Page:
Taxpayers funding beds that lie empty

    Just over 7,500 beds in properties reserved for asylum seekers
    are empty at the taxpayer’s expense, according to the latest
    figures.

    Regeneration minister Lord Rooker told the House of Lords that
    the National Asylum Support Service (Nass) had been paying for “too
    many empty properties”.

    Last June the Home Office admitted there was a problem. At that
    time there were reported to be 25,000 empty homes costing more than
    £100m a year.

    Of the 22 contracts Nass has with housing providers, 14 are due
    to expire between March and November and the rest will end in
    2006.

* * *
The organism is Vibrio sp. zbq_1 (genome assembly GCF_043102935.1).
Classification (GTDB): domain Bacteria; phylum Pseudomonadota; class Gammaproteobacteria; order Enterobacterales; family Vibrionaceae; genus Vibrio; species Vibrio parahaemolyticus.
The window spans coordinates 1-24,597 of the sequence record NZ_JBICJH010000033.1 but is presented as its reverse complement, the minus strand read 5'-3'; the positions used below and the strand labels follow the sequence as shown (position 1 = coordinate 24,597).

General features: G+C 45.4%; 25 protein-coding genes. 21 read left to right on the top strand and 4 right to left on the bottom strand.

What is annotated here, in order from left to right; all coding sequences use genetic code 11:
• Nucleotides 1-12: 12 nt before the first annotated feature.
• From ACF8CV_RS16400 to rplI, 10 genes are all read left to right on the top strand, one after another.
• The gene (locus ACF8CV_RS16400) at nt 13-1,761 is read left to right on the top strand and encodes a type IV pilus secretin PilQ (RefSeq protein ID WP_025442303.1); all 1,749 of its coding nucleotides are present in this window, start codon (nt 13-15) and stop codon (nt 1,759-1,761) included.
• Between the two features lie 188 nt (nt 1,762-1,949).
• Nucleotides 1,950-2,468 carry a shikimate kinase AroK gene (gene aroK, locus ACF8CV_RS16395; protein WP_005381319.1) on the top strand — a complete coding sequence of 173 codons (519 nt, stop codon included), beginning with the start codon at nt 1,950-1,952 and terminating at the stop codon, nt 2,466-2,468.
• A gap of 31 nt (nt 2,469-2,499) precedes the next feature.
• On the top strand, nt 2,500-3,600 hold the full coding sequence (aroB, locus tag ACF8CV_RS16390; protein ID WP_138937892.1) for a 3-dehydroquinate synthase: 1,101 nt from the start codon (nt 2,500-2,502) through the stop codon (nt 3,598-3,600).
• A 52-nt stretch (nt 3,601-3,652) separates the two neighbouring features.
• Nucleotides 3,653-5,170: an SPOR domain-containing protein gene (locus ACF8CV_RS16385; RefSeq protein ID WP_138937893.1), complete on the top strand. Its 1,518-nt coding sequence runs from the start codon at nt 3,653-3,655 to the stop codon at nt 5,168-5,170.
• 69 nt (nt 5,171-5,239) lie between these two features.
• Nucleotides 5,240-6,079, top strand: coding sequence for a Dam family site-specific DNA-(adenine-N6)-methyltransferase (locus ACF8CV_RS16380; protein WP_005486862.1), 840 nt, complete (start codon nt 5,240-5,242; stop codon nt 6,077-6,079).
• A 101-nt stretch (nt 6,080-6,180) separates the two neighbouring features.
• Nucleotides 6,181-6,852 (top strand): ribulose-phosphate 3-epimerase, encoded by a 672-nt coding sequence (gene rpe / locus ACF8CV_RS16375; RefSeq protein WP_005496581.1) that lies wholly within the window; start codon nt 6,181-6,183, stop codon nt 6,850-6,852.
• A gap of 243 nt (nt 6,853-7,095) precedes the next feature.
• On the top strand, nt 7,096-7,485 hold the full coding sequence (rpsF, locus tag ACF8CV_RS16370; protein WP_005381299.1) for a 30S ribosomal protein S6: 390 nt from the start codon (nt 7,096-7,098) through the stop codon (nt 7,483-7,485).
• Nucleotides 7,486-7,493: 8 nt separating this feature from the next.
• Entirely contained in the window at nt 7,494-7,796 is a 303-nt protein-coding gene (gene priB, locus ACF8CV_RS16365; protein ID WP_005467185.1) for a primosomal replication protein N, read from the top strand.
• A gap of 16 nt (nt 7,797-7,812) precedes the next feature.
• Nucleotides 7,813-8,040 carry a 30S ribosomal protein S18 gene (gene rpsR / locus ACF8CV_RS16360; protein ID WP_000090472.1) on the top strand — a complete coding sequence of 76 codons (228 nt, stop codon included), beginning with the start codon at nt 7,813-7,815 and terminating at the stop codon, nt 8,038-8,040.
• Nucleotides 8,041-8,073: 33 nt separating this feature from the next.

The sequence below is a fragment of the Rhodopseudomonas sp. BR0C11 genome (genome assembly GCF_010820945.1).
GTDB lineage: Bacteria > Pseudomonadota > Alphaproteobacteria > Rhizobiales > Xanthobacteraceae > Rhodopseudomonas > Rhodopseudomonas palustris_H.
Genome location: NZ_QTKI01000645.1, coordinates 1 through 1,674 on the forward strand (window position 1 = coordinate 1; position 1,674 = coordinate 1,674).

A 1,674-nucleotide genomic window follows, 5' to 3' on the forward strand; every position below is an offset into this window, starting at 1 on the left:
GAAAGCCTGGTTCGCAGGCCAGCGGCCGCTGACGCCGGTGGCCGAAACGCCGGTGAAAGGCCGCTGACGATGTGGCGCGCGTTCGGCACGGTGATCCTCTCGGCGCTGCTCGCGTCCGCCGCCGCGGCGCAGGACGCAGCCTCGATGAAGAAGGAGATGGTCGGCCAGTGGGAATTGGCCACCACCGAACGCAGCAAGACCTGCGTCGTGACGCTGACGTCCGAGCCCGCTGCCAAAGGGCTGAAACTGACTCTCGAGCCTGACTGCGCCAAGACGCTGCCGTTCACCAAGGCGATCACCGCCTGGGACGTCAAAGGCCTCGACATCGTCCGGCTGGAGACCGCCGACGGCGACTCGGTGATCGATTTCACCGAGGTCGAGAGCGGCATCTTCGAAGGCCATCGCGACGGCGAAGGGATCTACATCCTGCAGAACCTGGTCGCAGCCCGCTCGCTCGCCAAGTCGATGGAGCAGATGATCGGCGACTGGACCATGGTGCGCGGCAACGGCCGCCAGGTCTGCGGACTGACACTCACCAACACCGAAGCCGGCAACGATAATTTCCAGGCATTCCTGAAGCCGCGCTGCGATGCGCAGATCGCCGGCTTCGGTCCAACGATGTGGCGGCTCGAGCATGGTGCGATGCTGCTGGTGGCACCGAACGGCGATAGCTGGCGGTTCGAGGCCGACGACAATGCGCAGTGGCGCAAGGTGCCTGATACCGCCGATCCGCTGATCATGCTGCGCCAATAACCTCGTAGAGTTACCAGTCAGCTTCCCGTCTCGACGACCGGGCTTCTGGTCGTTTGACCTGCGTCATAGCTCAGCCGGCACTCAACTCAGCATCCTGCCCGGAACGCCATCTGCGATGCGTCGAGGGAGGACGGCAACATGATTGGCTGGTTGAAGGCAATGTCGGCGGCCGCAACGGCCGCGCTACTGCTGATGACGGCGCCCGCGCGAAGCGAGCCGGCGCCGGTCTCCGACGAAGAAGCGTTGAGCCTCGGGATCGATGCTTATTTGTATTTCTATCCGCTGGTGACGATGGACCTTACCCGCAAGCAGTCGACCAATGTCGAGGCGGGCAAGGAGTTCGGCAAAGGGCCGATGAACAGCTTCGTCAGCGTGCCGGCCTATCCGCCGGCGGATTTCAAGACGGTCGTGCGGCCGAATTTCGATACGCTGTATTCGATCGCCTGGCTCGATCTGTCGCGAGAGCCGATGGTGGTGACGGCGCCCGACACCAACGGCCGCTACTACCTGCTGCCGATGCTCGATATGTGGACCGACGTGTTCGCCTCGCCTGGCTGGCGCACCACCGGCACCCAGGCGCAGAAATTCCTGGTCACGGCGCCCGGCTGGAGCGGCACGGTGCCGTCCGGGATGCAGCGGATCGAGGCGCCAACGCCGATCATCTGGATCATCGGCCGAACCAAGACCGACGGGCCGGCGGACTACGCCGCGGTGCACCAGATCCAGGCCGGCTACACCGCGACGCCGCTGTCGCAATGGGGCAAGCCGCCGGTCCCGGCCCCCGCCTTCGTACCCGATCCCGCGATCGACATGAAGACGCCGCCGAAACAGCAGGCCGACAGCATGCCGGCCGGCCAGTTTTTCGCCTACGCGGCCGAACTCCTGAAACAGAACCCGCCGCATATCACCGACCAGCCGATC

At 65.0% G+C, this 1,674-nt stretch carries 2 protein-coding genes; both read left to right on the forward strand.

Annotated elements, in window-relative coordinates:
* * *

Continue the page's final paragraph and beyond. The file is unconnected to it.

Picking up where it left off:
The properties are empty due to a large decline in the number of
    people applying for asylum.

    Manchester Council is the only housing provider to have
    approached the Home Office about using some of the empty properties
    for a different client group – mostly homeless people. It would no
    longer receive money from Nass for properties used for different
    groups.

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